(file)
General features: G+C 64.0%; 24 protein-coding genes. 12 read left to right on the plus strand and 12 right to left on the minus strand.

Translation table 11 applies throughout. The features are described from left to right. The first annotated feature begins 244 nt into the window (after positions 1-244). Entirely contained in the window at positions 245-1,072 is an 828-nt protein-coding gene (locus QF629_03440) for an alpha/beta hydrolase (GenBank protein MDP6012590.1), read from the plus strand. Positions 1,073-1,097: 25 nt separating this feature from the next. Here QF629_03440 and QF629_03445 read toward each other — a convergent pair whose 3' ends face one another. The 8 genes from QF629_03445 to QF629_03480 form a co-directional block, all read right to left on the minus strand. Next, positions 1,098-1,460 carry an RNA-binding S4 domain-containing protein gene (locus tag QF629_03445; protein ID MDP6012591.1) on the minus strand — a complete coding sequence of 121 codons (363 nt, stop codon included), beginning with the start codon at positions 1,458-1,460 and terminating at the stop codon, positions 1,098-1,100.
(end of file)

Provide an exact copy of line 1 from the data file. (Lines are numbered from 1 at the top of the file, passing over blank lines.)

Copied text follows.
General features: G+C 64.0%; 24 protein-coding genes. 12 read left to right on the plus strand and 12 right to left on the minus strand.